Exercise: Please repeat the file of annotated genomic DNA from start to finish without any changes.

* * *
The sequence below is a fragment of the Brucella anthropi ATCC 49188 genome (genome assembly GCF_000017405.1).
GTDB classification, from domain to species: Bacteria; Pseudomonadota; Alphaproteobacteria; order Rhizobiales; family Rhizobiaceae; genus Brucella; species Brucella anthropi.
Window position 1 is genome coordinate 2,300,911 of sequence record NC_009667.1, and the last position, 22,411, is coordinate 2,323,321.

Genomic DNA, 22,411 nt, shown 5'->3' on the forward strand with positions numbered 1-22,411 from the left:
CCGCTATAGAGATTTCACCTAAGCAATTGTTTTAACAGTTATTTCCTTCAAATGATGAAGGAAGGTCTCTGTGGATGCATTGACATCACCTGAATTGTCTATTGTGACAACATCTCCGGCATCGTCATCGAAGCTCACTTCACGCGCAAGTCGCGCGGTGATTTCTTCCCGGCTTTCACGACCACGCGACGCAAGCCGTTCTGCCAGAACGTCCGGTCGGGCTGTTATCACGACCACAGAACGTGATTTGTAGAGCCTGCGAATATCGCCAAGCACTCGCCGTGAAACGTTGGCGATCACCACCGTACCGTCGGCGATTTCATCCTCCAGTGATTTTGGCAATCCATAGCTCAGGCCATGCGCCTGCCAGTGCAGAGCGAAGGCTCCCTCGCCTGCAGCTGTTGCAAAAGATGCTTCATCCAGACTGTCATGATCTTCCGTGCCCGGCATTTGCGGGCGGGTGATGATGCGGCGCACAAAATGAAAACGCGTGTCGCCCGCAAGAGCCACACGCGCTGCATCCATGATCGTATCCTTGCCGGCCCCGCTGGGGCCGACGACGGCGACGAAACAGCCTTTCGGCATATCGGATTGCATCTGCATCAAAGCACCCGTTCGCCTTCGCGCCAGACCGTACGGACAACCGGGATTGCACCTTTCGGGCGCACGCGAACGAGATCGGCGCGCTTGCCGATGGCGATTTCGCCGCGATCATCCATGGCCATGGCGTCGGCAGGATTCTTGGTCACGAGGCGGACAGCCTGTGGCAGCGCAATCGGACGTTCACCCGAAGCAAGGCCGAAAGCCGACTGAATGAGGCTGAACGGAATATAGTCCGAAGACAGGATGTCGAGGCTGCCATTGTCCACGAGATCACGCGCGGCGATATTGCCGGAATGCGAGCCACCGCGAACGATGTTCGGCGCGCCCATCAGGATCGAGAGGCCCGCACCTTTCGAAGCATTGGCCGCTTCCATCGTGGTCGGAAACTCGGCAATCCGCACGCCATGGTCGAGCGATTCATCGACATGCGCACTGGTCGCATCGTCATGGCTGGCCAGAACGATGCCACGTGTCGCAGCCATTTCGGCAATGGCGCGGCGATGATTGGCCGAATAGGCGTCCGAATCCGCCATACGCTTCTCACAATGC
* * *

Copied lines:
The sequence below is a fragment of the Brucella anthropi ATCC 49188 genome (genome assembly GCF_000017405.1).
GTDB classification, from domain to species: Bacteria; Pseudomonadota; Alphaproteobacteria; order Rhizobiales; family Rhizobiaceae; genus Brucella; species Brucella anthropi.
Window position 1 is genome coordinate 2,300,911 of sequence record NC_009667.1, and the last position, 22,411, is coordinate 2,323,321.

Genomic DNA, 22,411 nt, shown 5'->3' on the forward strand with positions numbered 1-22,411 from the left:
CCGCTATAGAGATTTCACCTAAGCAATTGTTTTAACAGTTATTTCCTTCAAATGATGAAGGAAGGTCTCTGTGGATGCATTGACATCACCTGAATTGTCTATTGTGACAACATCTCCGGCATCGTCATCGAAGCTCACTTCACGCGCAAGTCGCGCGGTGATTTCTTCCCGGCTTTCACGACCACGCGACGCAAGCCGTTCTGCCAGAACGTCCGGTCGGGCTGTTATCACGACCACAGAACGTGATTTGTAGAGCCTGCGAATATCGCCAAGCACTCGCCGTGAAACGTTGGCGATCACCACCGTACCGTCGGCGATTTCATCCTCCAGTGATTTTGGCAATCCATAGCTCAGGCCATGCGCCTGCCAGTGCAGAGCGAAGGCTCCCTCGCCTGCAGCTGTTGCAAAAGATGCTTCATCCAGACTGTCATGATCTTCCGTGCCCGGCATTTGCGGGCGGGTGATGATGCGGCGCACAAAATGAAAACGCGTGTCGCCCGCAAGAGCCACACGCGCTGCATCCATGATCGTATCCTTGCCGGCCCCGCTGGGGCCGACGACGGCGACGAAACAGCCTTTCGGCATATCGGATTGCATCTGCATCAAAGCACCCGTTCGCCTTCGCGCCAGACCGTACGGACAACCGGGATTGCACCTTTCGGGCGCACGCGAACGAGATCGGCGCGCTTGCCGATGGCGATTTCGCCGCGATCATCCATGGCCATGGCGTCGGCAGGATTCTTGGTCACGAGGCGGACAGCCTGTGGCAGCGCAATCGGACGTTCACCCGAAGCAAGGCCGAAAGCCGACTGAATGAGGCTGAACGGAATATAGTCCGAAGACAGGATGTCGAGGCTGCCATTGTCCACGAGATCACGCGCGGCGATATTGCCGGAATGCGAGCCACCGCGAACGATGTTCGGCGCGCCCATCAGGATCGAGAGGCCCGCACCTTTCGAAGCATTGGCCGCTTCCATCGTGGTCGGAAACTCGGCAATCCGCACGCCATGGTCGAGCGATTCATCGACATGCGCACTGGTCGCATCGTCATGGCTGGCCAGAACGATGCCACGTGTCGCAGCCATTTCGGCAATGGCGCGGCGATGATTGGCCGAATAGGCGTCCGAATCCGCCATACGCTTCTCACAATGC